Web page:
I think this is great, Robin. Thank you for sharing this with all of us. My only suggestion is to change the title so that newbies can easily find it when they search using the search bar. Something like (or add in parenthesis): Client Red Flags or Problem Clients. I'm just thinking what are the normal things newbies post, you know? Could also be " unreasonable clients"  or  "demanding client".  Too bad you can't keyword tag!


Amanda L wrote:

I think this is great, Robin. Thank you for sharing this with all of us. My only suggestion is to change the title so that newbies can easily find it when they search using the search bar. Something like (or add in parenthesis): Client Red Flags or Problem Clients. I'm just thinking what are the normal things newbies post, you know? Could also be " unreasonable clients"  or  "demanding client".  Too bad you can't keyword tag!


Thanks Amanda!  Just changed ๐Ÿ™‚

Love it! 

 

For me the problem with vague clients is that they want to apply for a grant, which means it's likely project funding, and occasionally general operating. If they don't know the details of their project, how am I supposed to write about it? Then there's the wonderful clients who say "just make up a project to fit the foundation guidelines." Um, no. That's like the 2nd major rule of fundraising. You don't apply to agencies or foundations that aren't a fit for your program (or make up a program to fit their criteria - it's a sure fire rejection). If you're curious what the 1st rule is, it is: Ask. The biggest secret to fundraising is that most of the time you just have to ask. ๐Ÿ˜‰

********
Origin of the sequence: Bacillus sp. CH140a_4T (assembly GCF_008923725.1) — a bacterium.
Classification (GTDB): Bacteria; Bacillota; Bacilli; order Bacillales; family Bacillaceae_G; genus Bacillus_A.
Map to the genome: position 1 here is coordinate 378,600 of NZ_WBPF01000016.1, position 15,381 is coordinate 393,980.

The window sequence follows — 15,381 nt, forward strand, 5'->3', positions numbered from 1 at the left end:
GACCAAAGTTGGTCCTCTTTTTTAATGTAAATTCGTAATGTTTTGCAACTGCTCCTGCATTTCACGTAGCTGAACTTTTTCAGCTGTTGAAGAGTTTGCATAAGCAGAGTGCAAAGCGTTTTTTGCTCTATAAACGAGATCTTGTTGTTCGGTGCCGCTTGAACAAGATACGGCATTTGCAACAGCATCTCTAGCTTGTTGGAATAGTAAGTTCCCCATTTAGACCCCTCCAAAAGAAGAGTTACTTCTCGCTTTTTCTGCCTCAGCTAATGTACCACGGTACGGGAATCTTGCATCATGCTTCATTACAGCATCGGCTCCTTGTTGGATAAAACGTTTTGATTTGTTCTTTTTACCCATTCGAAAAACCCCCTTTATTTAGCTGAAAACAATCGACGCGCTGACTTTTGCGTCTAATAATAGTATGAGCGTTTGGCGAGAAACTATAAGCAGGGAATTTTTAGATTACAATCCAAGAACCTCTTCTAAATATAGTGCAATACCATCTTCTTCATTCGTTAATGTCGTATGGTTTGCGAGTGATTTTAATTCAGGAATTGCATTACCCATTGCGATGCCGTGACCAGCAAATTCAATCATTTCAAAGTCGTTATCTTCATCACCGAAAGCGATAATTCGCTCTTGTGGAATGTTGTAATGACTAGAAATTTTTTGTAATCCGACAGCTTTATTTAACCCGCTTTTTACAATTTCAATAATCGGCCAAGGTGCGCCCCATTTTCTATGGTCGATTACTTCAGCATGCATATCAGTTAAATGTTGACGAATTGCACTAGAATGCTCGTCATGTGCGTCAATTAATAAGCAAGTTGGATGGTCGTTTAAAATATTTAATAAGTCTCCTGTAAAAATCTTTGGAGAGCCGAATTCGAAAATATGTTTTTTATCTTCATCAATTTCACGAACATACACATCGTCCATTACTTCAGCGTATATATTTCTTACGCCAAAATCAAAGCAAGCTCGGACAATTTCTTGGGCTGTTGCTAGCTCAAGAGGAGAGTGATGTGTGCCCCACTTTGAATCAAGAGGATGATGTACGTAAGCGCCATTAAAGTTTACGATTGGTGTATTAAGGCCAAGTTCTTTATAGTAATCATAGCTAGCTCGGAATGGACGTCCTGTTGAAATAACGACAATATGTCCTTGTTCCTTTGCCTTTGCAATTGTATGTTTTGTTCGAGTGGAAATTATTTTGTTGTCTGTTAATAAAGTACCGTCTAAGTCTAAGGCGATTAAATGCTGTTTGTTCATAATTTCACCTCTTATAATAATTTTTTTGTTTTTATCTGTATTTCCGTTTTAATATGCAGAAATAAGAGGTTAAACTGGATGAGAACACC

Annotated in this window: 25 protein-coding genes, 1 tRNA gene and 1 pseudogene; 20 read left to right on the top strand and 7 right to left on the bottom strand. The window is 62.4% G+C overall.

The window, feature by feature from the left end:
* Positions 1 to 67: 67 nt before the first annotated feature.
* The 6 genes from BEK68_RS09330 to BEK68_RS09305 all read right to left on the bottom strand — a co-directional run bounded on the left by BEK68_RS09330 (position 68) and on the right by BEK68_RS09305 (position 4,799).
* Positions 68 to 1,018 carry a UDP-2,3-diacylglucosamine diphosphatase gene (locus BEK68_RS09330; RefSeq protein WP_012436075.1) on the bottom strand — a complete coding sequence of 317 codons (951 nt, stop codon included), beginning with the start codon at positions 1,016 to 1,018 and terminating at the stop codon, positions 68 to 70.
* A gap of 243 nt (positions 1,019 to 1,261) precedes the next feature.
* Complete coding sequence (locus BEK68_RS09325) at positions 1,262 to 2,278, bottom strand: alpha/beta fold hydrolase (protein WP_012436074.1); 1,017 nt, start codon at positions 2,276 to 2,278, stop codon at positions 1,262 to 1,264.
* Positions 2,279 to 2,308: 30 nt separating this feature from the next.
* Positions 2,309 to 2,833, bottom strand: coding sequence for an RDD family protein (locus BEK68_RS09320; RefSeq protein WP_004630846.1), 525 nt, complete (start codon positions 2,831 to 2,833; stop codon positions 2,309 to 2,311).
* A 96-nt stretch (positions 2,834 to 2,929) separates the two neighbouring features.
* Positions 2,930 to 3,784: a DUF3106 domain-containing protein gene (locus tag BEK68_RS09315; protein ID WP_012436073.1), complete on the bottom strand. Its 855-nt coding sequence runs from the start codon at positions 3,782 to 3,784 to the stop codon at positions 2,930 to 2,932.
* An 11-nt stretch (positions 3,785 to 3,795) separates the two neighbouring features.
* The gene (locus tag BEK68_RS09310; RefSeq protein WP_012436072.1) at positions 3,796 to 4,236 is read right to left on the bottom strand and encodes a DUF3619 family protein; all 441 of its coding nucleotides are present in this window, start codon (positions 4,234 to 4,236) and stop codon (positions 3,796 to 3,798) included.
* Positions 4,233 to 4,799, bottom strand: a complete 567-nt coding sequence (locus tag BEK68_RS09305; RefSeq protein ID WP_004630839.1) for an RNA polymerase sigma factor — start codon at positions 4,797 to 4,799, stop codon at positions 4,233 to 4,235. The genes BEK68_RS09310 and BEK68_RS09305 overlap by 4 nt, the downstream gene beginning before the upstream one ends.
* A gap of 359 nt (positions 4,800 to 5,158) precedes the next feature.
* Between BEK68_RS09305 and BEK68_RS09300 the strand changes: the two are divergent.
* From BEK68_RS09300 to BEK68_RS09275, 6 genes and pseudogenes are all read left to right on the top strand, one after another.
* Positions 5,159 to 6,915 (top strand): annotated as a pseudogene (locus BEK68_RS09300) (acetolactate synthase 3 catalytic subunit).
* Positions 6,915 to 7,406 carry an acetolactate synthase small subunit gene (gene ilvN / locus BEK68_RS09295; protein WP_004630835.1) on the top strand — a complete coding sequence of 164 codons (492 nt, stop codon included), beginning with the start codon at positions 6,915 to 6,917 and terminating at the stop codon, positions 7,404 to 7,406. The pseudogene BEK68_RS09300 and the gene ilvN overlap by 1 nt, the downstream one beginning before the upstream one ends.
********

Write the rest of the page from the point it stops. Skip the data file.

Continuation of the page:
Anyways, I have definitely had vague clients that just needed help verbalizing their thoughts, they aren't the problem. It's literally clients who basically want you to dream up their business for them, from idea inception to production to profit, that are the red flags.